I had sighed a sigh of relief when Sun Microsystems rejected a takeover bid from Big Blue in April last year. When Oracle entered the picture shortly after, I had hoped against hope that the European Commission would decree the union anticompetitive.
But, as most of us would know by now, Sun will soon cease to be as Oracle now starts work on folding the company into its product roadmap.
I had hoped against hope that Sun would remain whole not because I have a strong affinity for Sun, or Oracle, but because of the loss it would mean for the tech industry.
For the same reason I'm glad Yahoo held out against the infamous Microsoft bid, as the dissolution of Sun now means one less major player in the market and one less customer choice.
More significantly, Sun was a regarded tech pioneer and poster child of the Internet economy--"the dot in dot-com", as Chairman Scott McNealy once coined--which value had peaked at US$200 billion during its heydays. While there are several other reputable hardware sellers who can easily--and eagerly waiting to--take its place, Sun's departure from the market marks the end of an era.
So where did it all go wrong?
I won't go into that debate here since so many others have already offered their views. Instead, I'd rather look at how the folks at Sun are managing the transition. CEO Jonathan Schwartz posted on his blog what read like a farewell note: "There's not a doubt in my mind Oracle's takeoff and ascent will be fast and dramatic. I wish the combined entity the best of luck, and have enormous confidence in the opportunity... Thank you for your support and commitment. I wish you all the best of luck building, taking advantage of (and likely wearing) the future!"
Schwartz then signed off as CEO of Sun, "a wholly owned subsidiary of Oracle". If the man's feeling sore about the merger, he certainly ain't showing it.
Critics argue it was under Schwartz's four-year leadership--along with his legendary ponytail--that Sun lost its way, placing his bets on branding fluff, ecosystems and community support, and a StarOffice partnership with Google that never quite paid off.
Whether Sun did fall under his hands remains debatable, but Schwartz has at least demonstrated some grace in his treatment of the merger and humility to concede when it was time to fold.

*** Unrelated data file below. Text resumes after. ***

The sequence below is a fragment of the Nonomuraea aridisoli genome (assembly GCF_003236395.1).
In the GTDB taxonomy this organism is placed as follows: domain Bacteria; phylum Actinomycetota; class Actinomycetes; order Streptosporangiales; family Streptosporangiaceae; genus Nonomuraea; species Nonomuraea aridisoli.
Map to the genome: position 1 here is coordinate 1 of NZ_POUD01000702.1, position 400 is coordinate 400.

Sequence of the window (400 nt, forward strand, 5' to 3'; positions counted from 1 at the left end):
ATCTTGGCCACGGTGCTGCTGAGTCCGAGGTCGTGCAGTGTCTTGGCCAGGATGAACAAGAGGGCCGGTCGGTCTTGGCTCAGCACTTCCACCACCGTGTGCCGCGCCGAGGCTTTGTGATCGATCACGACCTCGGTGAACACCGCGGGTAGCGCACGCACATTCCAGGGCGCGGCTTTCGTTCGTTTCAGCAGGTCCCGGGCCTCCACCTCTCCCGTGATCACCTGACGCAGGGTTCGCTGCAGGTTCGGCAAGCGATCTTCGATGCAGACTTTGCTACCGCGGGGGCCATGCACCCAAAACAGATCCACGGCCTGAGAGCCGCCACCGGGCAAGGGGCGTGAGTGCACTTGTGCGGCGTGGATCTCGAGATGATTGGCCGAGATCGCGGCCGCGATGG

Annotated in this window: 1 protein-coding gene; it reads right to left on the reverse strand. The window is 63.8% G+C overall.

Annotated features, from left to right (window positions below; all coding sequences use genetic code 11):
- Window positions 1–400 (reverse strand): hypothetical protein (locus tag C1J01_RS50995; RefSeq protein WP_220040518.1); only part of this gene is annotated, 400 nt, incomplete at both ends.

I met the CEO in the company's Menlo Park campus in August 2007 and while I stood taller, or so it seemed, at 1.73meters, Schwartz still cut a formidable figure.
Truth be told, I had to keep reminding myself not to gawk at his, erm, headgear, but I was also struck by his effortless eloquence and no-nonsense stance. The man knew where he wanted to take the company--wrongly or otherwise--and he was firm about his vision. During our conversation, he had proclaimed: "The network is our life now... What is a network and what is a computer? They're now inextricable... There is no computing device, of any interest anyway, that is not networked and there is no network that I know of where there's no outlet to a device."
Schwartz was expanding on Sun's singular vision, since the company was founded in 1982, that "the network is the computer".
It would have been interesting to see, particularly as the cloud computing era is touted to now be taking shape, how this Sun philosophy would have played out and where the company would have eventually ended up. If the analysts are right, that most apps and services are bound for the cloud, then Sun's maxim may well be right--access to this vast Web network is the device. And the company would have had the chance to say: We told you so.
But, now, I guess we'll never know.
It's never easy to admit defeat, especially for a person like Schwartz who seems to take great pride in his beliefs and ideals. He must have eaten several humble pies before making that very tough decision to fold, no doubt, strongly encouraged by Sun's shareholders.
But it is only with humility that we can move ahead. What can we possibly learn if we think we already know everything? I'm sure Schwartz will take the lessons he's picked up at Sun, and appply them on the venture cap firm he's probably gonna start with his much-speculated multi-million dollar severance pay.
Where Oracle will now take Sun remains to be seen. But, at the very least, Schwartz has given the open source community two very viable enterprise products, Solaris and Java--though, ironically, some would argue the move also spelt the downfall of Sun, which no longer had two very viable enterprise products to sell.
Regardless, for as long as the open source community continues to build upon Java and Solaris, then Sun will continue to rise, even if the company has ceased to exist.